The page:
By: Tosin Kolade
The Federal Ministry of Water Resources is set to commence partial commercialisation of four River Basin Development Authorities in the country.
The move which was in partnership with the Bureau for Public Enterprises (BPE), was part of efforts to reduce the agencies dependence on budgetary allocations, promote self-sufficiency while contributing to national development and economic empowerment.
The four river basins are; Niger-Delta, Sokoto-Rima, Ogun-Osun, and Upper Niger.
Suleiman Adamu, the Minister of Water Resources, speaking at the opening of a training for the partial commercialisation in some projects of the Pilot River Basin Development Authorities in Abuja, said the National Council on Commercialisation had appointed a transaction adviser with some recommendations that changing the narrative of poor service delivery in the sector would be through partial commercialisation and partnership with the private sector.
“The whole idea is not to privatise the river basins; no, first to start with is partial commercialisation and hopefully attain full commercialisation. The idea is that river basins should stop being dependent on government subventions or appropriation from budgets.
“They have the potential to generate a lot of revenue for themselves and use it to conduct their operations, the river basins were created several years ago to support economic development.
“It is saddening that they have not met their overall goal, with limitless efforts made years ago lost to subsequent dependence on government”.
The minister said the ministry, in partnership with the BPE, already commenced the training of focal persons in preparation for the commencement of the project in the four selected river basins.
He said it was expected that by the end of the programme, the river basins would become more relevant to national development, contribute to economic empowerment, poverty reduction and integrated rural development.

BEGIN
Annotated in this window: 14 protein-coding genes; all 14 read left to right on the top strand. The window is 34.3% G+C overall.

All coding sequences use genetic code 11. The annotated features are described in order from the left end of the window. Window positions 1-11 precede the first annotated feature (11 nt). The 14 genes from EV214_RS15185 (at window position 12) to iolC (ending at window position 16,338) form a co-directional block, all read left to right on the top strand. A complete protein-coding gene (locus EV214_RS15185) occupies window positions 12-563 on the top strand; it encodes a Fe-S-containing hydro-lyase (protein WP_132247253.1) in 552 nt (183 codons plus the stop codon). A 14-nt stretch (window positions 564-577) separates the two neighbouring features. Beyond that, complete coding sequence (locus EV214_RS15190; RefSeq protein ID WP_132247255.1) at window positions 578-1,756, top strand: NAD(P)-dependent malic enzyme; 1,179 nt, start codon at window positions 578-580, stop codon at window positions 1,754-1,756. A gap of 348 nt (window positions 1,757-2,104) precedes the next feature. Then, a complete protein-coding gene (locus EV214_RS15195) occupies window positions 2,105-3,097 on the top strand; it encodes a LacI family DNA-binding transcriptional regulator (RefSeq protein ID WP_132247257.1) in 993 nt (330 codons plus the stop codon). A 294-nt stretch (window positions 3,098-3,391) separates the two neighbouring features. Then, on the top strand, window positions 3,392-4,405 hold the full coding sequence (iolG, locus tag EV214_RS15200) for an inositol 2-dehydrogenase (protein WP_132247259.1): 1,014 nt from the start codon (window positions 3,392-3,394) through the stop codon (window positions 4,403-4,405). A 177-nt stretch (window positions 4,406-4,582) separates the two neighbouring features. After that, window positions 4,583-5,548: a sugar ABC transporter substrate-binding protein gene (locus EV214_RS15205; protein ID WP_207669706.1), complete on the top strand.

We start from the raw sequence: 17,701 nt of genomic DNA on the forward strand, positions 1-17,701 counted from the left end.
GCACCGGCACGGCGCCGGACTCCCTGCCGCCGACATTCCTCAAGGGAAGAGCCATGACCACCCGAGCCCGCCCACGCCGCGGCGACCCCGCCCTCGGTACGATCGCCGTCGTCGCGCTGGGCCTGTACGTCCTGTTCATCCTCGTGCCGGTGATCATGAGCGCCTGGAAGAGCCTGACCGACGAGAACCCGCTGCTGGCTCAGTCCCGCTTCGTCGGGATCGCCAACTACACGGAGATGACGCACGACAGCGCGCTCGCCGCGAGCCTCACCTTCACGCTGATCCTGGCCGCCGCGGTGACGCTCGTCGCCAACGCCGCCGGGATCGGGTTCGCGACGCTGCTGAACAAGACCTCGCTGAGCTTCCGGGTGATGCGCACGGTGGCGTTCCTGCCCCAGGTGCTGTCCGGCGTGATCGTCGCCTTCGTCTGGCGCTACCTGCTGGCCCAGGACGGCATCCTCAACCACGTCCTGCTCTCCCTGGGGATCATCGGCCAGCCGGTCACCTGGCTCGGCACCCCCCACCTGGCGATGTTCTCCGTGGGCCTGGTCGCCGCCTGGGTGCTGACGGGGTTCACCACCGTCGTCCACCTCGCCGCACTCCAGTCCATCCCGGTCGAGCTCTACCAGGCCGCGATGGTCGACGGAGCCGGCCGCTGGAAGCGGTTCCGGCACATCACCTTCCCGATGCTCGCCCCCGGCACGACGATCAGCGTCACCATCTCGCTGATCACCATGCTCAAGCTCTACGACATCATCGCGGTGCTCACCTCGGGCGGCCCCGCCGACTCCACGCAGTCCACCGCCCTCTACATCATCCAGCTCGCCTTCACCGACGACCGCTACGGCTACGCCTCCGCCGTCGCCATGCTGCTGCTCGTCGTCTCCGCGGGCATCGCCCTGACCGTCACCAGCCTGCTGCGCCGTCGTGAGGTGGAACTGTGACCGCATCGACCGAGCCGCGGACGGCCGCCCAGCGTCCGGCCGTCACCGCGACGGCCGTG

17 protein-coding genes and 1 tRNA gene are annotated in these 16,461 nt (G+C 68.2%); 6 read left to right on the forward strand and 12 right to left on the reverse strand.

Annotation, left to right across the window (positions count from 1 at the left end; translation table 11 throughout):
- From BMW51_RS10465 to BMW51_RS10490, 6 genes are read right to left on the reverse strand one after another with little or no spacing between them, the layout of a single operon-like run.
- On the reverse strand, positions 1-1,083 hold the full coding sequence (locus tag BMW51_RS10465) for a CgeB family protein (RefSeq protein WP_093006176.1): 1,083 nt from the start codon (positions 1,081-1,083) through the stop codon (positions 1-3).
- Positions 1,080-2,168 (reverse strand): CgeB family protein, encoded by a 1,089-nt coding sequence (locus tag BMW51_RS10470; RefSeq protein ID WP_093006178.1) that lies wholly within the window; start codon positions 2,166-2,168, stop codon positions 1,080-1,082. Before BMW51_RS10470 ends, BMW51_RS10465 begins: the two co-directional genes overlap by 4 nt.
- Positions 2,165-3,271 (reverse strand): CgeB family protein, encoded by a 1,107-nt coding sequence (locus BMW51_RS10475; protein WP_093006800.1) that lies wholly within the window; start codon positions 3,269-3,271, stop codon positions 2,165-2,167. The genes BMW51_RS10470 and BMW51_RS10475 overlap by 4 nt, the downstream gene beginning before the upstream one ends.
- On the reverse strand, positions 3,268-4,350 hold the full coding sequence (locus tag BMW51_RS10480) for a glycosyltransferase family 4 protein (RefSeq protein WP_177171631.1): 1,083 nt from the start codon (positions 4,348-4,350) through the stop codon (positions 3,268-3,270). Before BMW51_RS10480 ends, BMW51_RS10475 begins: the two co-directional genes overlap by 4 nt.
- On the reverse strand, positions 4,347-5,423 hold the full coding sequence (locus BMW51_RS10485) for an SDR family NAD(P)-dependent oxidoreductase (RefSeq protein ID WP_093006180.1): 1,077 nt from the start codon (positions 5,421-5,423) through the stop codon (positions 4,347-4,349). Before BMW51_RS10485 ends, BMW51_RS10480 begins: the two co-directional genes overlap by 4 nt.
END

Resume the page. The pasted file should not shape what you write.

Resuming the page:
He added that the importance of river basins becoming self-sustaining through exploration and exploitation of every possible area along their operation to yield revenue could not be over-emphasised.
The BPE Director-General, Mr Alexander Okoh, reiterated the federal government’s commitment to promoting private sector operation, management and maintenance of the river basins without divesting its shares.
“The federal government is also interested and eager to develop the country’s water resources, with special emphasis on optimising irrigation potentials for farming and agriculture on a commercial basis, and to fulfil the underlying objective of food and water security”.
Okoh added that the consultants had submitted their report and advice required for implementation, in a manner consistent with relevant national policies, laws and international best practice.
Malam Mohammed Uba, Director, Development Institutions and Natural Resources at the BPE, noted that river basins played a huge role in agricultural production, food supply and economic development.
“This training basically is to improve the capacity of the river basin development authorities to be able to deliver on food sufficiency and water supply for the nation”.
“For us at the BPE, it is to drive the process to see that all the recommendations are implemented.”